Friday, 29 June 2018

Review: Musashi, by Eiji Yoshikawa

Musashi is the tale of the eponymous historical figure’s early life, beginning with the aftermath of the Battle of Sekigahara in 1600. This was the tail end of the Warring States period in Japan, which saw the Ashikaga shogunate totter and fall beneath the widespread warfare between daimyo (powerful noblemen). Sekigahara saw the forces of two of these, the Houses of Tokugawa and Toyotomi, clash. Tokugawa won and claimed supremacy, although the remnant forces of Toyotomi holed up at Osaka and dreamt of returning to glory.

In this world, there were many masterless samurai, called ronin, and Musashi was one of them. Early on he’s little more than a strong and energetic fighter, but over the course of the book he dedicates himself to the Way of the Sword and mastering himself. His wandering takes him from place to place, and the book’s POV sometimes switches to other significant characters, such as Matahachi (his comrade-in-arms at Sekigahara), and Otsu (a childhood friend from the same village). Various places are visited, including Kyoto, Osaka, and the rapidly expanding city of Edo. Coupled with smaller villages, this presents the reader with an interesting cultural backdrop including schools of swordsmanship, pleasure houses, and temples.

The book is large at 970 pages, but I read it faster than most things because I found the plot intriguing and the writing style easy to read. It perhaps also helped that the world of early 17th century Japan was interesting to read about.

The cast is not as large as might be expected of such a big book, but the author’s style of drawing together and then dispersing clusters of characters, interweaving their own personal stories so that every character has different relationships with one another was very well done. It led to natural conflicts, allies of convenience, and explains how Musashi, despite doing his best to act honourably, managed to accrue quite a number of enemies over the years.

Other characters are three-dimensional, not merely reacting to Musashi’s own doings as background to his tale, but striving to achieve their own goals, whether that’s revenge or achieving success for oneself.

I tried to think of downsides, but it wasn’t especially easy. The size may put some people off. There is occasional sexual content but it’s the haziest of hazy watercolours you can imagine. Violence is a feature, of course, but far less frequent or visceral than in, say, Outlaws of the Marsh.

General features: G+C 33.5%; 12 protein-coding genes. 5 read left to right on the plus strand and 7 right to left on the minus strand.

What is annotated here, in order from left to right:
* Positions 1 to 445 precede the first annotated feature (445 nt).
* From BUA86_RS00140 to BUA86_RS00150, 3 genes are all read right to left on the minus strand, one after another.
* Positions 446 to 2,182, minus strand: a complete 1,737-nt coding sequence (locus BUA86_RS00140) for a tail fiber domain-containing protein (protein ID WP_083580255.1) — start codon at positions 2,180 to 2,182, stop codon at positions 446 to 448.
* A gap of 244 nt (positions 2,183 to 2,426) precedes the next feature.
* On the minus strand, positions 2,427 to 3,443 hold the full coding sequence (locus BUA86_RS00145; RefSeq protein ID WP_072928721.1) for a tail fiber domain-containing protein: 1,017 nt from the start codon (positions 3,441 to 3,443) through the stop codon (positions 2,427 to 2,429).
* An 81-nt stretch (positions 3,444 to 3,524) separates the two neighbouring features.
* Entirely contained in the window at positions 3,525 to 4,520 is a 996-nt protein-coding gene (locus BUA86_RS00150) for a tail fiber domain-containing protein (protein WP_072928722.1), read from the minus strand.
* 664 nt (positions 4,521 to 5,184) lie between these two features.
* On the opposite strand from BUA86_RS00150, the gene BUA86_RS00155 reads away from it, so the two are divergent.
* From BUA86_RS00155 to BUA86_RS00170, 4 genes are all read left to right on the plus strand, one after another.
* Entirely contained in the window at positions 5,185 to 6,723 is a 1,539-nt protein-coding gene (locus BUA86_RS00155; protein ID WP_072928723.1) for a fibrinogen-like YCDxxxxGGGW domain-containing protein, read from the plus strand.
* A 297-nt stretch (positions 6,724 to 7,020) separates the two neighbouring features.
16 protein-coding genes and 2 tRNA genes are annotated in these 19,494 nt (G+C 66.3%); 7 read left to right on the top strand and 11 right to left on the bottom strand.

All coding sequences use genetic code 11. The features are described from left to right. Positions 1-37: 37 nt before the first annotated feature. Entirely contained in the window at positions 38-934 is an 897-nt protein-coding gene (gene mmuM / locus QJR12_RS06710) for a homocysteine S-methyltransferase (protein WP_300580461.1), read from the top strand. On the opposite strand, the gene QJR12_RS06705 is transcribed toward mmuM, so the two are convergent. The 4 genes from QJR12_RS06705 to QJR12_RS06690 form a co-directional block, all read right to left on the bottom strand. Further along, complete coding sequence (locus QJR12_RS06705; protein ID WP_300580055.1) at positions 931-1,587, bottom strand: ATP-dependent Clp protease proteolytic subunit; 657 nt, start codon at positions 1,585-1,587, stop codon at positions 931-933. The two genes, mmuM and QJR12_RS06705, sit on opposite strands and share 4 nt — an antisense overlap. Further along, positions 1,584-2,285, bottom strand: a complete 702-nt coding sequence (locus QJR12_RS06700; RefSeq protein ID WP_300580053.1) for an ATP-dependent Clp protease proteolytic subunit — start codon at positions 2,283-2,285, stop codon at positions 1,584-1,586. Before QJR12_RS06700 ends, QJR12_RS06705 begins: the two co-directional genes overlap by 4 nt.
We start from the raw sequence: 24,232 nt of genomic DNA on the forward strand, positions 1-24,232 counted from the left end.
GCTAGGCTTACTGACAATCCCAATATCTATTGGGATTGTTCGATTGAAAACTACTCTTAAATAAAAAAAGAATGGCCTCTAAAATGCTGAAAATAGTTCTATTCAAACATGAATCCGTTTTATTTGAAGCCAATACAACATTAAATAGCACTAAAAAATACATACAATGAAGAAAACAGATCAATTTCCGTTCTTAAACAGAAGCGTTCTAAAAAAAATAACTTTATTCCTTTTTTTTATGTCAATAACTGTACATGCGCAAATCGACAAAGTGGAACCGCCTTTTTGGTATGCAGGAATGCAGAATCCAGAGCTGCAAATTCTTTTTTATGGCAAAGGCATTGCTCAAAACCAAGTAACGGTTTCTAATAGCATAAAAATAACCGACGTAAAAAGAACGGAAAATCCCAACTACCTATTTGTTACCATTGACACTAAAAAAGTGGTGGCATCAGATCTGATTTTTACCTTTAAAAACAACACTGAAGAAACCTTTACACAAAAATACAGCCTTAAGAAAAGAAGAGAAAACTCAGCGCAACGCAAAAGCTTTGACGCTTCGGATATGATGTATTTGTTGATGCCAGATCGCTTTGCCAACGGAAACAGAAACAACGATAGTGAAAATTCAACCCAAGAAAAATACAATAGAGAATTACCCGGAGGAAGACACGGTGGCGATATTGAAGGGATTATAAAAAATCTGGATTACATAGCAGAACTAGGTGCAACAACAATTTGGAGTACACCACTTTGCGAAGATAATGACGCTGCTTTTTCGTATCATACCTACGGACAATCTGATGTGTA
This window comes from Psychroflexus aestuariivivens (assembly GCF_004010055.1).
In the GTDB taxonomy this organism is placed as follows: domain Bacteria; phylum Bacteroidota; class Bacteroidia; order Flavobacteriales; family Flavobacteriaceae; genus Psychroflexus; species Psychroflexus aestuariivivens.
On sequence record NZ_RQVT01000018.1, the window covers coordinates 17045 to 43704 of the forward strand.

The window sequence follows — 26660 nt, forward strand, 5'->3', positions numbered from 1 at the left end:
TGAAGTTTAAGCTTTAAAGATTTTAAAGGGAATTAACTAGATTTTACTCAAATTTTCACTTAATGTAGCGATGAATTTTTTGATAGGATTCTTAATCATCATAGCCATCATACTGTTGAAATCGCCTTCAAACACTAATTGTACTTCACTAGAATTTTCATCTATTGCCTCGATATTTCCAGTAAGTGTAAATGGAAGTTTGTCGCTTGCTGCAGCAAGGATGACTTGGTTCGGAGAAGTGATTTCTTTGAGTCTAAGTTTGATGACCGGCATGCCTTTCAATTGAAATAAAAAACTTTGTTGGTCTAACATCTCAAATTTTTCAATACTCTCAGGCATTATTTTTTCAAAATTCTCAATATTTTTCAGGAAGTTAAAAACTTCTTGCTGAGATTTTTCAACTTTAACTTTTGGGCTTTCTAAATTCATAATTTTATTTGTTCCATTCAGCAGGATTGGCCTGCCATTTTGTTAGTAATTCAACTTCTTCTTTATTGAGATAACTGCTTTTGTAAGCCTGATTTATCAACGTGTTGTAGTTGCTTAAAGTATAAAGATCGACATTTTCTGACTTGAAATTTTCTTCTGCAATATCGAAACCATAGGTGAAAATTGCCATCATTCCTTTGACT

It’s a very enjoyable book, in short.


Thursday, 14 June 2018

Review: Red Sister, by Mark Lawrence

I nabbed this during a discount for just 99p, having previously enjoyed the author’s Broken Empire trilogy. It’s first entry in a new series, the Book of the Ancestor, set in a different post-Apocalyptic world.

It took me a fair while to read, not due to being badly written or anything, I just incurred some moderate pestilence which, at times, stopped me from reading.

The book follows the difficult and bloody childhood of Nona, who ends up in a convent where, alongside spirituality, the novices are also taught delights such as combat skills and how to poison people.

She’s rescued into the nunnery by Abbess Glass, who saves her from hanging for crossing a powerful nobleman (who thoroughly deserved it). Whether or not the convent will prove sufficient protection from said noble family’s wrath remains to be seen, but it’s certainly safer than not being there.

Alongside Nona are a number of friends/rivals, my favourite being Hessa, a lame girl nicknamed Hop Along who is perhaps Nona’s truest friend. Besides the novices there are several sisters of importance, and I enjoyed the Poisoner quite a lot, due to her mixture of mischief and toxins. Giving girls a truth serum then asking them who they have a crush on was entertaining.

The classroom politics and scheming blends nicely with wider conspiracies aimed at disrupting life in the nunnery, with Nona sometimes struggling to know who to trust. In terms of writing style, it’s easy to read and quite moreish. It’s not a soft book but it’s not as brutal as Prince of Thorns either.

In the middle there could perhaps have been a touch more pace. Shan’t spoil the ending, of course, but I liked the late twists and the conclusion of the story.

Overall, I enjoyed Red Sister a lot, and definitely felt invested in the story’s end. I’ll probably buy Grey Sister (the sequel) when it’s on sale, as the current Kindle price is £9.99. Which is more than the listed (currently unreleased) paperback, and barely less than the hardback.


Sunday, 10 June 2018

Three drawings: two gingers and a dragon

Suddenly struck me that the two (coloured) drawings of cartoon characters I really liked from my childhood (Tygra from Thundercats and Maid Marian from the animated Robin Hood) were both gingers. Maybe I’m a closet gingophile.

Anyway, I have done some drawings. It was really surprising how quickly I did my attempts at Tygra/Maid Marian (each pencil sketch was begun and done in one session, often it takes me a lot longer). Colouring naturally took longer, and I brightened the Marian colours (the scene from which the screenshot I used was at night so everything was subdued).

Fairly pleased with both of them although there’s still many things to improve. One that might not be obvious with the Tygra drawing is that I started it too high up on the page, so the forehead/hair aren’t quite as high as they should be, which has the knock-on effect of pushing the stripes closer together.

For Marian, the headgear is too high. I also found her eyes very tricky (pleased with his the fur turned out, though, especially as I haven’t done much of that).

Both drawings, as indicated, were just me copying screenshots.

The dragon, currently uncoloured/unshaded, is a different kettle of monkeys. It’s part of a lesson included in Steve Beaumont’s How To Draw Fantasy Worlds, which is perhaps a little above my head. The scan I’ve posted is not the end of the lesson but I wanted to get it scanned at this stage, before any shading occurs (I haven’t done much shading and I’d be loath to bugger up a drawing that, at this stage, looks mostly ok).

I haven’t drawn many monsters/animals, so this was an interesting challenge. I didn’t stick completely to Beaumont’s guidance (I’ve made the wings folded, added a small number of spiky bits, and not included the skull at the foot of the page). Whilst mostly happy with it at this stage, it’s clear my eye/hand is a bit lacking when it comes to fine detail, and I find the male figure a bit tricky. The dragon’s head looks reasonable although I got the proportions a bit wrong (it’s meant to be a little longer/more crocodilian).